Legendary gambler Archie Karas charged with card-marking at California casino

TAGs: Anargyros Karabourniotis, archie karas, Barona Resort & Casino, casino cheats

gambler-archie-karas-arrestedCasino cheaters are having a bad week. Greek-American gambler Anargyros Karabourniotis aka Archie Karas (pictured), was arrested on Tuesday at his Las Vegas home on suspicion of ‘card-marking’ while playing blackjack at the Barona Resort & Casino in Lakeside, CA. San Diego County District Attorney Bonnie Dumanis said Karabourniotis had earned $8k via his suspected cheating at the Barona before his “luck ran out thanks to extraordinary cooperation between several different law agencies.” Charged with burglary, winning by fraudulent means and cheating, Karabourniotis is being held without bail pending an extradition hearing on Monday. If convicted on all counts, the 62-year-old Karabourniotis faces up to three years in prison.

The Karabourniotis incident follows a recent arrest at the Mohegan Sun casino in Connecticut, in which a stud poker player was found to be wearing infrared contact lenses that allowed him to detect cards he’d previously marked with invisible ink. A similar scam resulted in prison sentences and hefty fines for a gang of Italian poker players who nearly got away with bilking Groupe Lucien Barriere’s Les Princes casino in Cannes, France out of €100k.

Karabourniotis has been charged with cheating at cards on four separate occasions by Nevada authorities, including one incident of card-marking dating back to 1988. In each case, Karabourniotis reached a deal to plead the case down to a misdemeanor. Regardless, Karabourniotis was called “a threat to the gaming industry in many jurisdictions” by Nevada Gaming Control Board enforcement chief Karl Bennison.

There’s no doubt that casinos are getting much better at sharing info on cheaters. The recent incident at the Mohegan Sun was detected following a warning issued by the L’Auberge Casino in Louisiana. The Mohegan’s director of public safety Joseph Lavin told the Associated Press that “if something happens at [neighboring Connecticut casino] Foxwoods at 1:00, we’ll be aware of it no later than 2, 2:30.” Lavin said it wouldn’t take “more than a day or so” before that info was in the hands of casino security in Atlantic City, Pennsylvania and New York.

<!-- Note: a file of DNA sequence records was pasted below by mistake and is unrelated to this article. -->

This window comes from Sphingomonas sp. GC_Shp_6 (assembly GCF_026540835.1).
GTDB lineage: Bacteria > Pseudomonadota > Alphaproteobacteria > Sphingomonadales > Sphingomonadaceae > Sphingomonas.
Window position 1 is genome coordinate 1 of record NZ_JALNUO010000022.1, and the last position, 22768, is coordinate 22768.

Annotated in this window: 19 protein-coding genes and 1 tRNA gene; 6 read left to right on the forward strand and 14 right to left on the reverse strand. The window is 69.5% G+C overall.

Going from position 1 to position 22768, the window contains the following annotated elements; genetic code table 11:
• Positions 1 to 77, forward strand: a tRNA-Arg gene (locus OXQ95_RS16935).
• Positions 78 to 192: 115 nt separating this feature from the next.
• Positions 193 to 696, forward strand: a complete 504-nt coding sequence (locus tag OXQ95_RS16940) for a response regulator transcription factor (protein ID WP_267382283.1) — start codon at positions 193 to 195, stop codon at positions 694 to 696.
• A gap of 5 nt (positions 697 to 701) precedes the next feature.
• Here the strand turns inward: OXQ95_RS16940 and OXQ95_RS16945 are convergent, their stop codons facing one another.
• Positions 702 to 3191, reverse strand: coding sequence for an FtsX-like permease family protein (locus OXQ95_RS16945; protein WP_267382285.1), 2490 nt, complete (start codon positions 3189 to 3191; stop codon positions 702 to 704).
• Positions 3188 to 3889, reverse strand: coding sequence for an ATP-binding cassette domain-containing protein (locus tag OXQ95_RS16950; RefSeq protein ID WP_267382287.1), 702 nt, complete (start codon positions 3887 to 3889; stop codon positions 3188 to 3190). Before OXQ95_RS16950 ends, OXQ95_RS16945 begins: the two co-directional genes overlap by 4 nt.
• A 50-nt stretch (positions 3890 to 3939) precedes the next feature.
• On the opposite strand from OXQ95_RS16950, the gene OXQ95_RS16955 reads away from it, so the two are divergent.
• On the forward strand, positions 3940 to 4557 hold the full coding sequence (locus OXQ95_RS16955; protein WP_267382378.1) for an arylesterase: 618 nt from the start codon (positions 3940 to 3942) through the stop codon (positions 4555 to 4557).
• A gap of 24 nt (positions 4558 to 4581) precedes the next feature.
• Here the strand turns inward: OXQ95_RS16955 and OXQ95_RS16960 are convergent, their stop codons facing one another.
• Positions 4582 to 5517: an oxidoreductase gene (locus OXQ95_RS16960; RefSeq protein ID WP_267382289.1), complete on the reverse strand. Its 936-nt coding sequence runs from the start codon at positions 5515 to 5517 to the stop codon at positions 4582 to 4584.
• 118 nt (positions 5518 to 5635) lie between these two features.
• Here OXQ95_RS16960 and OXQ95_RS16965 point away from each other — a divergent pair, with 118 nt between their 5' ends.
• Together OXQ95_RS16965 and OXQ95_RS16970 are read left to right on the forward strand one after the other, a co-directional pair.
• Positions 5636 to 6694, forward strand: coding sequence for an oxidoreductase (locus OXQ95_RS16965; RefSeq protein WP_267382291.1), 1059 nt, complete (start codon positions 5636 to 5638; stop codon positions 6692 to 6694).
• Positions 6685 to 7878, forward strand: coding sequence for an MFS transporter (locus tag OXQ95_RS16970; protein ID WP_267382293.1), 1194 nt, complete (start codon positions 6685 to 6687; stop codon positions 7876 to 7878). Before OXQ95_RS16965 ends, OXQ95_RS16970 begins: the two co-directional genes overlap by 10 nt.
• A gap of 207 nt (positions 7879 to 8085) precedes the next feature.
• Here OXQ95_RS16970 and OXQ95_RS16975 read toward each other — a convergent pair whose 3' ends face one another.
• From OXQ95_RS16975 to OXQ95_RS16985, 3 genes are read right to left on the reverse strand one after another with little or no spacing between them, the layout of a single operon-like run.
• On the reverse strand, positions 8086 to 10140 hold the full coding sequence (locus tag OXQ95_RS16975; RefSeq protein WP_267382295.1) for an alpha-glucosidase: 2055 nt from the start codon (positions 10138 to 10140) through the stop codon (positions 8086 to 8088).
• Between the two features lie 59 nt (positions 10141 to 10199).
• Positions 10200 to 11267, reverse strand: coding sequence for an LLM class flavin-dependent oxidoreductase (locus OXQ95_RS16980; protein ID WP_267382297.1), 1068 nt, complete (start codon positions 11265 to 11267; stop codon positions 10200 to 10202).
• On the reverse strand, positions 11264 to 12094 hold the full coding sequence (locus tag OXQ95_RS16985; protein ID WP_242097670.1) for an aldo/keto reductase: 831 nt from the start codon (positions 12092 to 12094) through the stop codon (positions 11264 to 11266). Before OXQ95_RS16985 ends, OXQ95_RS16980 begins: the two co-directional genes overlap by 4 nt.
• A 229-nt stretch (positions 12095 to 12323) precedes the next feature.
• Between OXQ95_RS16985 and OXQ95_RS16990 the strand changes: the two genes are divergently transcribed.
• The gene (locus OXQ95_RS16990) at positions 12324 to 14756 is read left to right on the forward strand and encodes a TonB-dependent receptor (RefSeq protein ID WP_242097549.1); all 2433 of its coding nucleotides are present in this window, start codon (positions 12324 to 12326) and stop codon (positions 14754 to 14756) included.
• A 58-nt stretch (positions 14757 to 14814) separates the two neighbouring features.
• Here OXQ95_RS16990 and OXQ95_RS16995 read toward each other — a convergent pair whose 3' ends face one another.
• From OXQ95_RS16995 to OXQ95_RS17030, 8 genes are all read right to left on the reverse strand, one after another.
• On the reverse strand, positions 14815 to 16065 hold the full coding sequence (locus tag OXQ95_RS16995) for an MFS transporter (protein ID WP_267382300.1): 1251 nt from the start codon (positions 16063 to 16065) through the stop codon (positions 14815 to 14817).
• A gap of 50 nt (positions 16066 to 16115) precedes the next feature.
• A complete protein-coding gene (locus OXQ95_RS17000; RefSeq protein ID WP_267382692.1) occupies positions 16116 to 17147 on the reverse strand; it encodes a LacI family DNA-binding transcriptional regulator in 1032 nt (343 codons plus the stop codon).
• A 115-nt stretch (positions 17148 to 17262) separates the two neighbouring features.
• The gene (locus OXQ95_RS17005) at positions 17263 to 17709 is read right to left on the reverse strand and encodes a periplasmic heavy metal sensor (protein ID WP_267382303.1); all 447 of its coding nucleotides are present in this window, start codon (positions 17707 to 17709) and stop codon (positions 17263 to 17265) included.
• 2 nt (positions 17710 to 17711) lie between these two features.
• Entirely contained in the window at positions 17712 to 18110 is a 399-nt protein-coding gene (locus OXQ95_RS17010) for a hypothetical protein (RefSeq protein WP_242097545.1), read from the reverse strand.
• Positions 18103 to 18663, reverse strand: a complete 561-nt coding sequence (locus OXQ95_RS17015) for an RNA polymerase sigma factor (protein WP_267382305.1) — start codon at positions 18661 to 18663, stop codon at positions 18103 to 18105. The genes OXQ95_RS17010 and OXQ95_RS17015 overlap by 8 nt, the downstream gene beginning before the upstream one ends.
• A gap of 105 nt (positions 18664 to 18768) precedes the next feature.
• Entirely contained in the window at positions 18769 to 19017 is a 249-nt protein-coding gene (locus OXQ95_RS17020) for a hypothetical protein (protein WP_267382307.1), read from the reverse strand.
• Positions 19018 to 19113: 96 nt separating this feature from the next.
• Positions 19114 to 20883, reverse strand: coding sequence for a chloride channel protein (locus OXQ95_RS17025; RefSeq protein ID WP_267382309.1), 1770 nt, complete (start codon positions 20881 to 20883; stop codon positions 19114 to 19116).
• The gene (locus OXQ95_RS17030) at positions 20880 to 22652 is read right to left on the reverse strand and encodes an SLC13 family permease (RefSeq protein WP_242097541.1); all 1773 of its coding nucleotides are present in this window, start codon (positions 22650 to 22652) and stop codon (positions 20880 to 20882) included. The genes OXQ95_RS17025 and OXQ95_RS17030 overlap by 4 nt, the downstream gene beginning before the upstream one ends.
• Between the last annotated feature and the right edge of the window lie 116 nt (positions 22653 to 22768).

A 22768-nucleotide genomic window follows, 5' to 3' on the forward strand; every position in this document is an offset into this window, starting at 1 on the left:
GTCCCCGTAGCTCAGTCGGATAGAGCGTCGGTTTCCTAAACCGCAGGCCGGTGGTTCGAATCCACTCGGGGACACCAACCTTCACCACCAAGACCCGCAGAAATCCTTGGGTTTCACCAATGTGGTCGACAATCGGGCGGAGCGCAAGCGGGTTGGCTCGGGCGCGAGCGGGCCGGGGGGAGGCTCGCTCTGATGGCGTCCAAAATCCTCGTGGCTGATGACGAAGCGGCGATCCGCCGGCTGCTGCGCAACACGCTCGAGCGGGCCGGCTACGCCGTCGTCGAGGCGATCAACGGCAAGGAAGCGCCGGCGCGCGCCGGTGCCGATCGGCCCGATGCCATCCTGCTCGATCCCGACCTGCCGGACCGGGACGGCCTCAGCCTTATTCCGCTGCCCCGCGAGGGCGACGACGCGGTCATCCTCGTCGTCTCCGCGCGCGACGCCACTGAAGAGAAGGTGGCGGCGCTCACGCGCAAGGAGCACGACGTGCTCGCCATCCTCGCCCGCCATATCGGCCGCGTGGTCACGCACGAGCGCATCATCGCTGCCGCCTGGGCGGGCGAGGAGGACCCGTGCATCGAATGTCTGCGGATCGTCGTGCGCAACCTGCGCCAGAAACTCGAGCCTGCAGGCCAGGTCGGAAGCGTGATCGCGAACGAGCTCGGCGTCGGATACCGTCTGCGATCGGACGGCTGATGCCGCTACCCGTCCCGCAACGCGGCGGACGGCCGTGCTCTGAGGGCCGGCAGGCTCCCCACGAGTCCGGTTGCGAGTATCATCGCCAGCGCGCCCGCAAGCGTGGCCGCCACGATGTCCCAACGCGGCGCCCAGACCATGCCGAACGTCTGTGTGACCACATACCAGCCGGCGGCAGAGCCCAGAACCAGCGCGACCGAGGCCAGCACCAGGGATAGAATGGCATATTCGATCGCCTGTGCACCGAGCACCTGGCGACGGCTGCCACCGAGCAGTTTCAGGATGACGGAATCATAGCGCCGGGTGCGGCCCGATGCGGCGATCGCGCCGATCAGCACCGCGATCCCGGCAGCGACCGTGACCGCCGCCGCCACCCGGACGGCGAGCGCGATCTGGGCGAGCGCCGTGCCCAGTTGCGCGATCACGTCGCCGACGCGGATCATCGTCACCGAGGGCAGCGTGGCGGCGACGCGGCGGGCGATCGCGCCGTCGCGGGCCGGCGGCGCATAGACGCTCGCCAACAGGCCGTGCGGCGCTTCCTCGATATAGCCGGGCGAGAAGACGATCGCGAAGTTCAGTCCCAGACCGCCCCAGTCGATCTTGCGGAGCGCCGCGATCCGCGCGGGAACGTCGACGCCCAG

Karabourniotis made his name after an incredible run of good fortune that saw the gambler turn $50 into $40m over a three-year span playing poker, baccarat, craps and billiards at Vegas casinos in the early 1990s. Although Karabourniotis subsequently went on to lose that entire bankroll, the Barona allegations offer more justification to consider all Karabourniotis’ past achievements as suspect, much as we now view cyclist Lance Armstrong’s Tour de France triumphs as tainted due to his admission of taking performance enhancing drugs.

Which is sad, because, really, heroes are increasingly hard to come by in this cynical modern age. What’s next? Will tomorrow bring news that Doyle Brunson’s signature 10-gallon hat was found to contain a miniature video camera? Has legendary basketball bettor Haralabos ‘Bob’ Voulgaris had the NBA’s commissioner’s kids tied up in the basement this whole time? Say it ain’t so, Joe…


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